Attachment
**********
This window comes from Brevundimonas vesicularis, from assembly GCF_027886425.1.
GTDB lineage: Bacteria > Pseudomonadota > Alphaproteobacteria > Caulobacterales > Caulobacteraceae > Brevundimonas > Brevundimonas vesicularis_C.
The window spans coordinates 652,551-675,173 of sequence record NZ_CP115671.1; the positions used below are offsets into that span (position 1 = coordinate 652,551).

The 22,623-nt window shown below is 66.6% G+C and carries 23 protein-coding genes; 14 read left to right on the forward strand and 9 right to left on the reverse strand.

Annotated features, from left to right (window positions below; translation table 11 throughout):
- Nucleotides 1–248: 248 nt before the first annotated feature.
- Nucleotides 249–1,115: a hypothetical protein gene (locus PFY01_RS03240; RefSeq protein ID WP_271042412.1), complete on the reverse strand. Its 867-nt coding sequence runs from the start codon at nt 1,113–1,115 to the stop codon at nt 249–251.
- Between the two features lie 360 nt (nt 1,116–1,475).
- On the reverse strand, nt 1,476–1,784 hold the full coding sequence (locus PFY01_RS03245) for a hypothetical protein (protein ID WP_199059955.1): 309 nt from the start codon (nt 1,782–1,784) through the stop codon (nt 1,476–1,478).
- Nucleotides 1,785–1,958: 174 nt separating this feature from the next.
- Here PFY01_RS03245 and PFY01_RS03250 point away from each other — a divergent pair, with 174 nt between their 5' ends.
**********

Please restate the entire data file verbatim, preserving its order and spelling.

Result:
This window comes from Brevundimonas vesicularis, from assembly GCF_027886425.1.
GTDB lineage: Bacteria > Pseudomonadota > Alphaproteobacteria > Caulobacterales > Caulobacteraceae > Brevundimonas > Brevundimonas vesicularis_C.
The window spans coordinates 652,551-675,173 of sequence record NZ_CP115671.1; the positions used below are offsets into that span (position 1 = coordinate 652,551).

The 22,623-nt window shown below is 66.6% G+C and carries 23 protein-coding genes; 14 read left to right on the forward strand and 9 right to left on the reverse strand.

Annotated features, from left to right (window positions below; translation table 11 throughout):
- Nucleotides 1–248: 248 nt before the first annotated feature.
- Nucleotides 249–1,115: a hypothetical protein gene (locus PFY01_RS03240; RefSeq protein ID WP_271042412.1), complete on the reverse strand. Its 867-nt coding sequence runs from the start codon at nt 1,113–1,115 to the stop codon at nt 249–251.
- Between the two features lie 360 nt (nt 1,116–1,475).
- On the reverse strand, nt 1,476–1,784 hold the full coding sequence (locus PFY01_RS03245) for a hypothetical protein (protein ID WP_199059955.1): 309 nt from the start codon (nt 1,782–1,784) through the stop codon (nt 1,476–1,478).
- Nucleotides 1,785–1,958: 174 nt separating this feature from the next.
- Here PFY01_RS03245 and PFY01_RS03250 point away from each other — a divergent pair, with 174 nt between their 5' ends.